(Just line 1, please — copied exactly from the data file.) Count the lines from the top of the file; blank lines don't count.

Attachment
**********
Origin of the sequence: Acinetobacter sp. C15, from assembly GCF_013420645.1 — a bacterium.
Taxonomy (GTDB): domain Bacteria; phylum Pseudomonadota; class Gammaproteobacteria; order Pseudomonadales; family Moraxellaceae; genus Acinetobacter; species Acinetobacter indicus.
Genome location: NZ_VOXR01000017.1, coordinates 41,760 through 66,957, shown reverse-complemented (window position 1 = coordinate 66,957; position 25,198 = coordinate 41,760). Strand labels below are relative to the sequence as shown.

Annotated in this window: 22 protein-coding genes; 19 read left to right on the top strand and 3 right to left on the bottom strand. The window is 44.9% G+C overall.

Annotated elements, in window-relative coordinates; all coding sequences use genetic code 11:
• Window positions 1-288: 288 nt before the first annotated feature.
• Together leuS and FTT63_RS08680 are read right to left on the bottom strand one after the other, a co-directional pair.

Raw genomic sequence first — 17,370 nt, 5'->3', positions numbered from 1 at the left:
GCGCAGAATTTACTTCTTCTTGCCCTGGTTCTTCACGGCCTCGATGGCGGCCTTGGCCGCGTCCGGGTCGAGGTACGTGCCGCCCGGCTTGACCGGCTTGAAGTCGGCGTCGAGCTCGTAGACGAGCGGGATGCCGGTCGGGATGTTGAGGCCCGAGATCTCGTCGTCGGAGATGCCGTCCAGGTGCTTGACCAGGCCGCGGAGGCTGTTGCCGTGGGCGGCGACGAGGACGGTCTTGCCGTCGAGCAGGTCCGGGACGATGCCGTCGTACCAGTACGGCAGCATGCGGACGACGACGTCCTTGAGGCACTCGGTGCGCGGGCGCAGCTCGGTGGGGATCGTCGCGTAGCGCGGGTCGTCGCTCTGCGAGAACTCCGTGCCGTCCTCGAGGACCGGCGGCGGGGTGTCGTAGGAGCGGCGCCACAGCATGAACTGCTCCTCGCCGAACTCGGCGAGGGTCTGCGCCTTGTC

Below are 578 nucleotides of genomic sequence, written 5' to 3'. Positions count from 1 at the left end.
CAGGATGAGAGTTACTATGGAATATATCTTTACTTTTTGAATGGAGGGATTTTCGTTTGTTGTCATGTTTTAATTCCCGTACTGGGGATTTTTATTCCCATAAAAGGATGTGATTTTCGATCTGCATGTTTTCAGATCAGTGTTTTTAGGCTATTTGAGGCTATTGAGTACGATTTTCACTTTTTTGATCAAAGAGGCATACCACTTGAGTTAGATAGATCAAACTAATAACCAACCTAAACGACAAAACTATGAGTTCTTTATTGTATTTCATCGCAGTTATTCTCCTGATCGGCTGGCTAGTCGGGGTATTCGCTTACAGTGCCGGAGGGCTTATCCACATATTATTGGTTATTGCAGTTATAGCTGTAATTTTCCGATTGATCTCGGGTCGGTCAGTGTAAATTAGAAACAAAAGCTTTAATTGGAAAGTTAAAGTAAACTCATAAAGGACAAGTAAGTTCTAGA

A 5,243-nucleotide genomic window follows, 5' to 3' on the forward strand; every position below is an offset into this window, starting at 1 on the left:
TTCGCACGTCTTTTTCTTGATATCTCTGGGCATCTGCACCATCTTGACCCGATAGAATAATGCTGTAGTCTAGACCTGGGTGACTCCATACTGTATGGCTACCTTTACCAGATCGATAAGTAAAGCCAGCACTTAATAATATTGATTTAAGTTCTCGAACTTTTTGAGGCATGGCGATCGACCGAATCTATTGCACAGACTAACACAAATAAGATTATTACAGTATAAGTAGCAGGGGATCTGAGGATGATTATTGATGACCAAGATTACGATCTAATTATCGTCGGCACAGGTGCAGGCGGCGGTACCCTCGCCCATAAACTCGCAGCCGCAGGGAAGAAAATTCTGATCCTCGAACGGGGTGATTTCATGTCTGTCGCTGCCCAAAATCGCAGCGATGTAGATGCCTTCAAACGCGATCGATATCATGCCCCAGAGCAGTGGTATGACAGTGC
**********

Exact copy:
Origin of the sequence: Acinetobacter sp. C15, from assembly GCF_013420645.1 — a bacterium.